With the 2012 London Olympic Games only a few months away, we caught up with swimmer Cullen Jones as he preps for the US trials. Jones captured gold in during the 2008 Olympics in Beijing when he won with Team USA and he's ready for more in this year’s games. He spoke with us about his Make A Splash organization, his experiences as one of the few African-Americans in swimming, and his love for the Knicks.
Interview by Elias Ahmed (@thatedude)
How did it feel to win a gold medal?
It was amazing. It the scariest thing I’ve ever done but at the same time it was the most fun. There was a lot of pressure on us but not necessarily because everyone was worried about Michael [Phelp's] medal count. It was more about Team USA. We were underdogs so getting that gold medal was something that we were looking forward to. We wanted it, even though everyone said that we couldn’t do it and that we were probably going to get second place, we didn’t believe that.
You were the second African-American to win a gold medal in swimming. What did that mean to you? Was that a really big moment for you in that sense or was it something that was kind of secondary?
I wouldn’t use the word “secondary.” I just think that if I was to sit back and think in that way, it would probably freak me out. I was going after my goal. I had a goal of trying to help the team in any way possible, and swim as fast as I possible could. Being a role model or being the second African-American to win a gold medal are just the perks of [reaching that goal].
We know people have probably hit you with the “Oh, black people don’t swim!” stereotype.
I get it all the time. [Laughs.]
What's your reaction when you hear things like that?
You definitely like to break stereotypes but I think that it’s more about exposure than anything else and that’s why I’ve been working with an initiative since 2008 called "Make A Splash." That’s really to get kids in the water and get them water safe. It’s a drowning prevention initiative and and breaking that stereotype definitely feels good. That’s why I do what I do. It's not only to reach my own goals but this is something that we can change.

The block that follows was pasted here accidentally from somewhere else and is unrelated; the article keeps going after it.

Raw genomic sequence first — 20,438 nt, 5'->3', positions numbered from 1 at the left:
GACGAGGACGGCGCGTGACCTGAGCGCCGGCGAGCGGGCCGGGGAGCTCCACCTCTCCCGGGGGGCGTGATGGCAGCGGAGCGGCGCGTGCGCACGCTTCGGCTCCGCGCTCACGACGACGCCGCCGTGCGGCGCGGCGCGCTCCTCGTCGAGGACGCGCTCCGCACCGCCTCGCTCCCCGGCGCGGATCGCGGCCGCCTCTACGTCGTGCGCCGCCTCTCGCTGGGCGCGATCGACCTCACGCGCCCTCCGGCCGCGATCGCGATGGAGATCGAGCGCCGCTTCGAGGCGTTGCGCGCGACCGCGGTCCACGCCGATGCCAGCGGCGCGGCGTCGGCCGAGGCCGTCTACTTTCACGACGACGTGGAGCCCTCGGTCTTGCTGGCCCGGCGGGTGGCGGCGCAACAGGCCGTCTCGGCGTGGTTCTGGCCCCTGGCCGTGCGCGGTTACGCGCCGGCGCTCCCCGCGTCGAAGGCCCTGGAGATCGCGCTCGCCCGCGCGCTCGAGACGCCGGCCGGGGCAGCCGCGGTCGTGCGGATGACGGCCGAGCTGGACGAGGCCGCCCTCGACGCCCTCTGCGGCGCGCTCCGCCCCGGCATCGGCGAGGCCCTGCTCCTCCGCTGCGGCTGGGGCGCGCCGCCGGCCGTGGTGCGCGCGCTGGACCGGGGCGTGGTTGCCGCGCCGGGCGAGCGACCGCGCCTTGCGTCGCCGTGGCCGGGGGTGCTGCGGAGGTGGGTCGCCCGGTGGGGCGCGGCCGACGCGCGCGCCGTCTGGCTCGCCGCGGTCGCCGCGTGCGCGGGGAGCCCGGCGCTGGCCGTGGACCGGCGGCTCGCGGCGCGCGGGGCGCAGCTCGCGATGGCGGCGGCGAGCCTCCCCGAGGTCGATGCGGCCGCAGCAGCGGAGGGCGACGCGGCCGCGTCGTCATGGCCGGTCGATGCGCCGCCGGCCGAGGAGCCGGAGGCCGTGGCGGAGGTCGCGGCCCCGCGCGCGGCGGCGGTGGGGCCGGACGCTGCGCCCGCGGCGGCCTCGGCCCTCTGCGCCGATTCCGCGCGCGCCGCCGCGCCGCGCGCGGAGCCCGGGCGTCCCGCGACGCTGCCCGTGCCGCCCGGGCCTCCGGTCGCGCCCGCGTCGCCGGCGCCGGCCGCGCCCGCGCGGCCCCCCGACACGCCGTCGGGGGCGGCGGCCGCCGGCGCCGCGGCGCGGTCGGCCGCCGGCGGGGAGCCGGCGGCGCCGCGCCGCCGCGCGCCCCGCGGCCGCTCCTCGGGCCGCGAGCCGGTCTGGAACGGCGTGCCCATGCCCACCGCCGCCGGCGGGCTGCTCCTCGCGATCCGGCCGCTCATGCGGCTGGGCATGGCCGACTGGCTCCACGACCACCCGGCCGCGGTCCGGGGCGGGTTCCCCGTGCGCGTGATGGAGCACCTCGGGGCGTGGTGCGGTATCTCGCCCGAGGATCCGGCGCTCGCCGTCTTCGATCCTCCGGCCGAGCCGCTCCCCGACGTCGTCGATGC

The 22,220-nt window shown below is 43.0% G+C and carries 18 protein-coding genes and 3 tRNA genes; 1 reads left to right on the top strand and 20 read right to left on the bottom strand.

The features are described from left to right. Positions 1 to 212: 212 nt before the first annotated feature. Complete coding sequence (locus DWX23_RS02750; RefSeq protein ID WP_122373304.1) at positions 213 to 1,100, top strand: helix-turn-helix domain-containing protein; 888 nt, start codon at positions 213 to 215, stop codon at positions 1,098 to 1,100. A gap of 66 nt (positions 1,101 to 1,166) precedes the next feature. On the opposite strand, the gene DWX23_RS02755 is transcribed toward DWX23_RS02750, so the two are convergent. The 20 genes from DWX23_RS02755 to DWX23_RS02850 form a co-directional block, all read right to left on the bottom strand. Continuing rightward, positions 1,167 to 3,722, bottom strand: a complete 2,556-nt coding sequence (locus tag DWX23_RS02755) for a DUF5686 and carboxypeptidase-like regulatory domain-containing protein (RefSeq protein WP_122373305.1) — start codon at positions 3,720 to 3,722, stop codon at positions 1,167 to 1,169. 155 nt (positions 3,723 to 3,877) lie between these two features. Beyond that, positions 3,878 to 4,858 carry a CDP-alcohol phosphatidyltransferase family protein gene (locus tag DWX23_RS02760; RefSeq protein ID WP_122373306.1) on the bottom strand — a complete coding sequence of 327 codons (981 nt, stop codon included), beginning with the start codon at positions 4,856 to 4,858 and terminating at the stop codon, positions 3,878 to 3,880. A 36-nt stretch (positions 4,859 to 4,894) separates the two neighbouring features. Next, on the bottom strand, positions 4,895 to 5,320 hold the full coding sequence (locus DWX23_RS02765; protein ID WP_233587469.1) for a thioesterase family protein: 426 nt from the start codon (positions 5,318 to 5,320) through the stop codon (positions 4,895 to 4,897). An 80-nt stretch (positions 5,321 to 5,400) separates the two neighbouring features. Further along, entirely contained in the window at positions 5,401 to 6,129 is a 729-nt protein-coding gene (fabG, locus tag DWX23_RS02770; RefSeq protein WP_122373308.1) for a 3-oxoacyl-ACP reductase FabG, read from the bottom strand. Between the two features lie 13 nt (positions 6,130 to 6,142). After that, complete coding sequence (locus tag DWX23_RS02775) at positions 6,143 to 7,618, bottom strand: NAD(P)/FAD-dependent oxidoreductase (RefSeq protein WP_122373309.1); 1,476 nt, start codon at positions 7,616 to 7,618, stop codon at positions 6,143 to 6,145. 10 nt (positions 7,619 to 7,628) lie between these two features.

I’ve read that you started swimming after a drowning incident in Pennsylvania.
Yeah, I was five years old and my parents wanted to take me to an amusement park so of course I was excited. My dad, who was 6’4" at the time, he wants me to get on the biggest ride there so I’m like "OK, I got this!” We go down the ride I end up hitting the bottom of the pool and flipping upside down; it was an inner tube. I was down there for about 25-30 seconds. So my dad comes in, the lifeguard comes in, they pull me out, and they have to resuscitate me. The first thing I do was when I wake up I say, “What’s the next ride we’re getting on?” [Laughs.] My mom got me into swim lessons instantly.
We heard you like basketball and you’re from New York, so how do you feel about your Knicks?
How do I feel about my Knicks? [Laughs.] You know, I think we have a lot of talent; we just gotta put it together. Finally we have a bench. [But] everyone can’t be Superman. We got All-Stars on the team, let them be All-Stars. Not everyone coming off the bench needs to be an All-Star. I’m not gonna say no names. [Laughs.]
Aside from sports, word is that you're interested in becoming a designer?
Yeah, yeah. I was at 106 & Park and I wore a red jacket that I designed with a stylist out in LA. She’s a big deal; she’s done a lot of work. Her name is Perchelle. She’s done a lot of big work and my Twitter is blowing up, everyone’s like, “Where’d you get that jacket?! Where’d you get that jacket?!” But you can’t get it, I had it made. The first thing I want to do is jump into jeans first. There’s always a market for jeans. It’s not an easy way, but it’s a nice way to kind of get my feet wet. No pun intended. Ha! Like that, right?
Lastly, what's your ultimate goal for the 2012 Olympics?
[I have the] same goals as 2008 except my major goal this year is to find that same success swimming individually. Swimming in the relay is great, I still want to be a part of the relay, but I really want to swim on my own and let people know that we [African-Americans] do swim and that I can do it by myself, too. [Laughs.]